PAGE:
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    Reactive Attachment Disorder    

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Reactive Attachment Disorder

TREATMENT PATH STAGE I: | IDENTIFYING REACTIVE ATTACHMENT DISORDER | TREATMENT PATH STAGE II: REFERRALING | TREATMENT PATH STAGE III: ASSESSING AND DIAGNOSING | TREATMENT PATH STAGE IV: TREATING RAD | TREATMENT PATH STAGE V: MONITORING AND REVIEWING | RESOURCES FOR CLIENTS

This Clinical Information Guide is one in a series of guides designed to assist caseworkers and supervisors in identifying and managing clients who need mental health services. These guides use the treatment pathways model,1 which outlines five stages to assist you in obtaining the best possible mental health services for your clients. Each guide is designed to highlight the primary casework task that needs to be accomplished at each stage, and to address common questions that you might have as you complete each task.

What are the five stages of the Treatment Pathways Model?

In the identification stage, you gather information concerning the identified problems, consult with your supervisor and the behavioral health consultant, and decide whether or not your client needs to be referred to a mental health specialist. In the referral stage, you follow established procedure by completing required documentation and selecting the appropriate mental health specialist. In the assessment and diagnosis stage, you assist the specialist by furnishing relevant information concerning your client. In the treatment stage, you work collaboratively with the clinician to identify treatment goals and secure the most effective treatment available for your client. In the monitoring and reviewing stage, you ensure that reasonable treatment goals are achieved.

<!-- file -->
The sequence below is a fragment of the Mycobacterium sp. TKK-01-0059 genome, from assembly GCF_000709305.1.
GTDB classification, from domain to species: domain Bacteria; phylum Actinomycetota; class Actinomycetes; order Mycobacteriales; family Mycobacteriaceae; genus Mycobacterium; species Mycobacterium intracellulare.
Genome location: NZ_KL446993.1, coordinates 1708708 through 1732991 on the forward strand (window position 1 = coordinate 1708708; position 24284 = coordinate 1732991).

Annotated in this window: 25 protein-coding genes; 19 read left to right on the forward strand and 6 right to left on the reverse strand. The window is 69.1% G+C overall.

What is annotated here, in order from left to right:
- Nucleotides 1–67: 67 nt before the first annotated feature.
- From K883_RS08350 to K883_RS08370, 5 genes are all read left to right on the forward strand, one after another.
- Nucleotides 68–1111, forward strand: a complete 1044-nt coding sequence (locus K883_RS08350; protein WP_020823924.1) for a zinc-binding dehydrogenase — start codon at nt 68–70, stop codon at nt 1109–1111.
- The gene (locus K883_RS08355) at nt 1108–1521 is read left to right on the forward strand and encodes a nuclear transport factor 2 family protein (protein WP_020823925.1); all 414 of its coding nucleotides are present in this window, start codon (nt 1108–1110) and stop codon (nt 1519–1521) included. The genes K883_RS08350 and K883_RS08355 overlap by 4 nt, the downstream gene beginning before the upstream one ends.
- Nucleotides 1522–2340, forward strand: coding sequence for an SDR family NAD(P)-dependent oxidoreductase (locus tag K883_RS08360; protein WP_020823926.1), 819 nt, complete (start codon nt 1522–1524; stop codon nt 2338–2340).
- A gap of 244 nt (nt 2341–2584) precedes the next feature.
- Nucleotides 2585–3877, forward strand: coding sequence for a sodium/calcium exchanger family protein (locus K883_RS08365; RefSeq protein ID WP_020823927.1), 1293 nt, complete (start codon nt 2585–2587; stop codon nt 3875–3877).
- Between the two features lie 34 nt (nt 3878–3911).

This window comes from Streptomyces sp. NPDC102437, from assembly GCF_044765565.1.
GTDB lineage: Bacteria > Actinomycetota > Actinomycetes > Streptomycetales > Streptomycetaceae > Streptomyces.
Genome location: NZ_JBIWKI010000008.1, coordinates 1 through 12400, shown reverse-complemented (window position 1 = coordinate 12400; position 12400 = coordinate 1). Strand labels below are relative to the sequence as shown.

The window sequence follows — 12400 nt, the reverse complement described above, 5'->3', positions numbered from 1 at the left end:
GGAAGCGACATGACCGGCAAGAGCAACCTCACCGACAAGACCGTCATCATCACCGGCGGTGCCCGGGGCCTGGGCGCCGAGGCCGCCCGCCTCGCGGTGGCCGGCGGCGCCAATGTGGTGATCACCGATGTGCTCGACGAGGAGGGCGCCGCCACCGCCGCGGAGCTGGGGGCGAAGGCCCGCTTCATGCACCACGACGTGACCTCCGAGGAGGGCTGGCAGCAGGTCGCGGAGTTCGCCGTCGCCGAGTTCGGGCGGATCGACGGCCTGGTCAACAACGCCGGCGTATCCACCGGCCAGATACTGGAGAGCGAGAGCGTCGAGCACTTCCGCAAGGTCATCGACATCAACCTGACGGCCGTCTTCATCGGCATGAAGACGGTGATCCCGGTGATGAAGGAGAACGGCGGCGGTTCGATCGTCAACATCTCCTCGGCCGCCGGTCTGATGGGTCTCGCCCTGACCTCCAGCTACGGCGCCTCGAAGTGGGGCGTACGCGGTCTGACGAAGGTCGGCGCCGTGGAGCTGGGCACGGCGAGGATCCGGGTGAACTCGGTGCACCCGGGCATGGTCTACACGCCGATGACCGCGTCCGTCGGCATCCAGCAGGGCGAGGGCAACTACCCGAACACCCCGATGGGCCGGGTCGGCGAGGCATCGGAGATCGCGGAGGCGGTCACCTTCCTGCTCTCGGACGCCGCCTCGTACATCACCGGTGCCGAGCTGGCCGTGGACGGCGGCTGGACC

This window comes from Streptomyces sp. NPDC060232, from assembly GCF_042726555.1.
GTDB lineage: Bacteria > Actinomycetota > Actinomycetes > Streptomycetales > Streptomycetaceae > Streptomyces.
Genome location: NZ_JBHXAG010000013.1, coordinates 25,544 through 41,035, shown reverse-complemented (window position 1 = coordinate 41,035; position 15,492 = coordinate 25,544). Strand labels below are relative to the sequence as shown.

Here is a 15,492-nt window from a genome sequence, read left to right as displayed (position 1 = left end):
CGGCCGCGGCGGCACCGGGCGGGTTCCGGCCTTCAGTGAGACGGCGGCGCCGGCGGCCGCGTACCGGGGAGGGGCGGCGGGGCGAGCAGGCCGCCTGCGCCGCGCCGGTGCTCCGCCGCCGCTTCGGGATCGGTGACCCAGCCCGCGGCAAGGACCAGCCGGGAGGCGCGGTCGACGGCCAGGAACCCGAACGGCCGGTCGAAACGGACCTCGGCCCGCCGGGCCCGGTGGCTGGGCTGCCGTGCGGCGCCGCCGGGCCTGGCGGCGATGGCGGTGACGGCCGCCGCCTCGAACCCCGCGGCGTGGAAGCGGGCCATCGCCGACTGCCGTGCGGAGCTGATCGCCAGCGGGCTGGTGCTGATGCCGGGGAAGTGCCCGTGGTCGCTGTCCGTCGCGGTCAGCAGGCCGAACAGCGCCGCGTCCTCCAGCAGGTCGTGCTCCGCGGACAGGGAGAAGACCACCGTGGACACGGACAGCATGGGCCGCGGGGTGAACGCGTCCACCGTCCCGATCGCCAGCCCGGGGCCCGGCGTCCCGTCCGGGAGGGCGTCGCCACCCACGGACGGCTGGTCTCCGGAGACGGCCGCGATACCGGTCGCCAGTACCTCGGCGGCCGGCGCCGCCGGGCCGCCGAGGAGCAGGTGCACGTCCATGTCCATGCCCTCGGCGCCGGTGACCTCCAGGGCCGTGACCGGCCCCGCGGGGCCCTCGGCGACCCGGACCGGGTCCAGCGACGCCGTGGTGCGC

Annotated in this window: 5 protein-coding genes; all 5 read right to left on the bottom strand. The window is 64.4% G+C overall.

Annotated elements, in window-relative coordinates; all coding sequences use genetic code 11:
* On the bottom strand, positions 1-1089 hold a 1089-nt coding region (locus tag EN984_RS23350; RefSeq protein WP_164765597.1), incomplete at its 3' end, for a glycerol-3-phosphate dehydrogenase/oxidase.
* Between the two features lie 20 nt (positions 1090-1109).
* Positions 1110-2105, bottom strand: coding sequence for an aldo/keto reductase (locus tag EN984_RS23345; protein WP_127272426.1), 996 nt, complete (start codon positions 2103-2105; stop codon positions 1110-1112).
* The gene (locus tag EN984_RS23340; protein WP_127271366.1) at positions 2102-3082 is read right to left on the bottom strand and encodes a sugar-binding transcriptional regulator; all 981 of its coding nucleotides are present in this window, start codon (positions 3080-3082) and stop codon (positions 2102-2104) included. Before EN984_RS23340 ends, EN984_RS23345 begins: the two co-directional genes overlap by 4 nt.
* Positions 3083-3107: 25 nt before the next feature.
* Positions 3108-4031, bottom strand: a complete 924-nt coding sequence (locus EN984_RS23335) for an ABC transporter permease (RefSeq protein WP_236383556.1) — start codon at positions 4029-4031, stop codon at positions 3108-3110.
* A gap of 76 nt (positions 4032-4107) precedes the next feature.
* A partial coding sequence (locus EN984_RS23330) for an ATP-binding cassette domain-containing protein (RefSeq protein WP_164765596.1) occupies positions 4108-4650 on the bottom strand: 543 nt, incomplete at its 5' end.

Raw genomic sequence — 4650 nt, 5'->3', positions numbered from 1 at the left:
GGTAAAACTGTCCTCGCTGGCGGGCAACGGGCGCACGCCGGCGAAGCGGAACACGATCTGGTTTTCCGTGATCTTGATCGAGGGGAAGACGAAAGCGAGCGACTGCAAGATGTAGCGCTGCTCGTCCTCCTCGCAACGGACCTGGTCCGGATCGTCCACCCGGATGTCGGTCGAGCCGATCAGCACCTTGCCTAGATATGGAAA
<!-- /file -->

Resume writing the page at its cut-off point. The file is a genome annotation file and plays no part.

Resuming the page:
TREATMENT PATH STAGE I:

IDENTIFYING REACTIVE ATTACHMENT DISORDER

Primary Casework Task: To gather information to decide whether or not your client exhibits the symptoms of Reactive Attachment Disorder of Infancy and Early Childhood (RAD) that would lead you to consult with your supervisor and the behavioral health consultant to determine if a referral for an evaluation or clinical intervention is needed.

What is RAD?

Reactive Attachment Disorder is a psychiatric disorder that begins before age 5 in which a child who has experienced extremely poor care or abuse exhibits very disturbed and inappropriate social relatedness for his or her age. For example, the child may exhibit contradictory or disorganized responses to caregivers such as alternately approaching, avoiding, or resisting the caregiver's efforts to comfort or care for the child. Or, the child may not adequately distinguish between his or her primary caregiver and strangers, exhibiting excessive familiarity with people the child has never met.

How Common is RAD?

There is very little information regarding the frequency of occurrence of RAD because it is a relatively new psychiatric diagnosis. Initial research suggests that RAD is a fairly uncommon disorder. Although many young children, especially those in the child welfare system, have been abused or neglected, a very small percentage of these children exhibit the seriously impaired social relatedness that is required to obtain a RAD diagnosis.

What Causes RAD?